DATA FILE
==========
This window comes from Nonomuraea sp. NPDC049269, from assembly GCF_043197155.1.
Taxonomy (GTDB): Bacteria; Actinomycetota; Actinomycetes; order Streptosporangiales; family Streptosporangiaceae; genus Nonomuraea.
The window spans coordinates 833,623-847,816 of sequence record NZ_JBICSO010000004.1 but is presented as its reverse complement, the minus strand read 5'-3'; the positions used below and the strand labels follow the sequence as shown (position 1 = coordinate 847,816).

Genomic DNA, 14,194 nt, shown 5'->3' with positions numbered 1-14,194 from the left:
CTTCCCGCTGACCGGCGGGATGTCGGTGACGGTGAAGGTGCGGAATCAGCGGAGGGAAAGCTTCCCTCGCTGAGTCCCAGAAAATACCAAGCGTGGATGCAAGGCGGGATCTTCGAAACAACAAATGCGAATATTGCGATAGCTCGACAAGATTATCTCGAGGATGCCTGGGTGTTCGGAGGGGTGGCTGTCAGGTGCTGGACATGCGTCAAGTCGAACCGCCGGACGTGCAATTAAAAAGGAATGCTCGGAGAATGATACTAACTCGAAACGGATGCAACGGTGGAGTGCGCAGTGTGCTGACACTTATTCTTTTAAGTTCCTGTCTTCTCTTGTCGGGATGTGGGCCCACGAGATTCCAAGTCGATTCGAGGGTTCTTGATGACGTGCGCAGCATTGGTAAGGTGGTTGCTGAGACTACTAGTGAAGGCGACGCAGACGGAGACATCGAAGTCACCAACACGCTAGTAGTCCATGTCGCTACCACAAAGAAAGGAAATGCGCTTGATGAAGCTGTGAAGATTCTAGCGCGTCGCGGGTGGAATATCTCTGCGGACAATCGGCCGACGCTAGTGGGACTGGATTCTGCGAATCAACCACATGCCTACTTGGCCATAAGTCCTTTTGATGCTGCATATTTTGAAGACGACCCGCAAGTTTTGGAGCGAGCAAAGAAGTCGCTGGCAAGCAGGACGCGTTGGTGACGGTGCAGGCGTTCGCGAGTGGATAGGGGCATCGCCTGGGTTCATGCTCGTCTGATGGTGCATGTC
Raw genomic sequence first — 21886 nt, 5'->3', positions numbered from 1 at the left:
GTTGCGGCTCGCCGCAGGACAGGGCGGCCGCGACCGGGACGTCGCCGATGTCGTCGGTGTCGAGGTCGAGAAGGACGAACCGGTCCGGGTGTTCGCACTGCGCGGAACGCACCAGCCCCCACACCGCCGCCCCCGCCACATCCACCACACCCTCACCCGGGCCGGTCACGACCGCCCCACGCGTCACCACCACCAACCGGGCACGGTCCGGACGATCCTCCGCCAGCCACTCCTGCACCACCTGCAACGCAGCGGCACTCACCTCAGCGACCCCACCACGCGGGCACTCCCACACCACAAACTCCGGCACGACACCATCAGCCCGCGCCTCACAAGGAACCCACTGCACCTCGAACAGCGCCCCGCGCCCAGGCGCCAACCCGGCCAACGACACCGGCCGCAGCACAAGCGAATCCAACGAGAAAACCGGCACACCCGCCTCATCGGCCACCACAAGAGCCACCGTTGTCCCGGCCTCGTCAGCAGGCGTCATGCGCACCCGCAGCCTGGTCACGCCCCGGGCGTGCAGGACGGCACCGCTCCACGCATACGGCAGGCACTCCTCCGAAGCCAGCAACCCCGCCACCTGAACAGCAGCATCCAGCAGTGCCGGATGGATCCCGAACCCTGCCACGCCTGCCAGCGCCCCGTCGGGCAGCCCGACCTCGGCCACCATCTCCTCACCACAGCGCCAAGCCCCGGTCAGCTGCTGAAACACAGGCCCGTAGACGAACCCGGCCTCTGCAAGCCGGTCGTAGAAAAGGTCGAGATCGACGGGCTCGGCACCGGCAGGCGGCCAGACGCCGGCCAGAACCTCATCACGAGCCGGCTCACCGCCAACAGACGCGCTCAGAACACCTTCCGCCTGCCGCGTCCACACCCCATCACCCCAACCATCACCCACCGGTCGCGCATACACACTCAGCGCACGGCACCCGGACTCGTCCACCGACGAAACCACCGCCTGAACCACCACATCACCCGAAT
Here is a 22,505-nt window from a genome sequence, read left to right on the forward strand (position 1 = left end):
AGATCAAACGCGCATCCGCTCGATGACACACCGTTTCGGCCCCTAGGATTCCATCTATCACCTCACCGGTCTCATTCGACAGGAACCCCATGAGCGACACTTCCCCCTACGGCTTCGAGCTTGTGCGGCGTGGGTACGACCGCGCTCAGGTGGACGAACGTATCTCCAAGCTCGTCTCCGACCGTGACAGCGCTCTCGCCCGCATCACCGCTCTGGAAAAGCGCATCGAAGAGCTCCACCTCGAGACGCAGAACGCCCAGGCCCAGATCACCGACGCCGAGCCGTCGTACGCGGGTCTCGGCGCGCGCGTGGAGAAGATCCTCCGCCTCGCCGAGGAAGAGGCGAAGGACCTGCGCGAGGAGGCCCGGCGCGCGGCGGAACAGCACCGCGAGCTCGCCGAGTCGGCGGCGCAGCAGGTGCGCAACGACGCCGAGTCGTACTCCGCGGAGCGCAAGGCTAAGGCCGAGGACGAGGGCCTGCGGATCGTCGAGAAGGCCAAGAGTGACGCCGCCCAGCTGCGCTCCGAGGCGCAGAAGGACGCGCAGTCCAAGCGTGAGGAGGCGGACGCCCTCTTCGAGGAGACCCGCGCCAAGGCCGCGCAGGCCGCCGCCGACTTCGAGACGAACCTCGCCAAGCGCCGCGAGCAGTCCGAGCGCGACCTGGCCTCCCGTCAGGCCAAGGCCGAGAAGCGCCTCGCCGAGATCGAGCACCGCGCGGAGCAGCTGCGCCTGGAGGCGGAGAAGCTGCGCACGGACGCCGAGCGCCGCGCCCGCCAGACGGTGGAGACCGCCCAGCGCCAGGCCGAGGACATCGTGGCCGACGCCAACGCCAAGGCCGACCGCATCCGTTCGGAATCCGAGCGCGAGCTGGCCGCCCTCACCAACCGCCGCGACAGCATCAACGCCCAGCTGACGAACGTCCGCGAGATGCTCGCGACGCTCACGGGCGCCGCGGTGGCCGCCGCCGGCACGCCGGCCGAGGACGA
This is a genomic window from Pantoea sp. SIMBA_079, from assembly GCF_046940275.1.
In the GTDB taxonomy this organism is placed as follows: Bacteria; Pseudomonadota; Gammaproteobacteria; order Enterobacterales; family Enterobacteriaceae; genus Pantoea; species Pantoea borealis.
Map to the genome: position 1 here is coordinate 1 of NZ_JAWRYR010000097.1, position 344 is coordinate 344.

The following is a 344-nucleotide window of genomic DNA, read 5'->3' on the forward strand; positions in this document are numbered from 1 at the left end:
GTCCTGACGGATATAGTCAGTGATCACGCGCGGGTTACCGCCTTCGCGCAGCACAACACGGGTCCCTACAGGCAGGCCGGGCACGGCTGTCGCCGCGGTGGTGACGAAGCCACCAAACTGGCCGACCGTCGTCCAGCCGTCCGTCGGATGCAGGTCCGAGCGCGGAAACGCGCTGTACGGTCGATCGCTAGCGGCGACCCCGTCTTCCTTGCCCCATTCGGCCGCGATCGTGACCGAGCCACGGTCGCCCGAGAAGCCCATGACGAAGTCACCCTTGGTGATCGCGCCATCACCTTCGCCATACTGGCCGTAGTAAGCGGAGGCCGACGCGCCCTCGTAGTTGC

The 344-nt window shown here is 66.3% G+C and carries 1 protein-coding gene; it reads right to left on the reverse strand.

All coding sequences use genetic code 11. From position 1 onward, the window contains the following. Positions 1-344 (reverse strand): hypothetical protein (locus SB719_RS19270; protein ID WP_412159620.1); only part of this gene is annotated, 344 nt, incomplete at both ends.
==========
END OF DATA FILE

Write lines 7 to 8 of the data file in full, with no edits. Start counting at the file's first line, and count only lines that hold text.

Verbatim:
GTTGCGGCTCGCCGCAGGACAGGGCGGCCGCGACCGGGACGTCGCCGATGTCGTCGGTGTCGAGGTCGAGAAGGACGAACCGGTCCGGGTGTTCGCACTGCGCGGAACGCACCAGCCCCCACACCGCCGCCCCCGCCACATCCACCACACCCTCACCCGGGCCGGTCACGACCGCCCCACGCGTCACCACCACCAACCGGGCACGGTCCGGACGATCCTCCGCCAGCCACTCCTGCACCACCTGCAACGCAGCGGCACTCACCTCAGCGACCCCACCACGCGGGCACTCCCACACCACAAACTCCGGCACGACACCATCAGCCCGCGCCTCACAAGGAACCCACTGCACCTCGAACAGCGCCCCGCGCCCAGGCGCCAACCCGGCCAACGACACCGGCCGCAGCACAAGCGAATCCAACGAGAAAACCGGCACACCCGCCTCATCGGCCACCACAAGAGCCACCGTTGTCCCGGCCTCGTCAGCAGGCGTCATGCGCACCCGCAGCCTGGTCACGCCCCGGGCGTGCAGGACGGCACCGCTCCACGCATACGGCAGGCACTCCTCCGAAGCCAGCAACCCCGCCACCTGAACAGCAGCATCCAGCAGTGCCGGATGGATCCCGAACCCTGCCACGCCTGCCAGCGCCCCGTCGGGCAGCCCGACCTCGGCCACCATCTCCTCACCACAGCGCCAAGCCCCGGTCAGCTGCTGAAACACAGGCCCGTAGACGAACCCGGCCTCTGCAAGCCGGTCGTAGAAAAGGTCGAGATCGACGGGCTCGGCACCGGCAGGCGGCCAGACGCCGGCCAGAACCTCATCACGAGCCGGCTCACCGCCAACAGACGCGCTCAGAACACCTTCCGCCTGCCGCGTCCACACCCCATCACCCCAACCATCACCCACCGGTCGCGCATACACACTCAGCGCACGGCACCCGGACTCGTCCACCGACGAAACCACCGCCTGAACCACCACATCACCCGAAT
Here is a 22,505-nt window from a genome sequence, read left to right on the forward strand (position 1 = left end):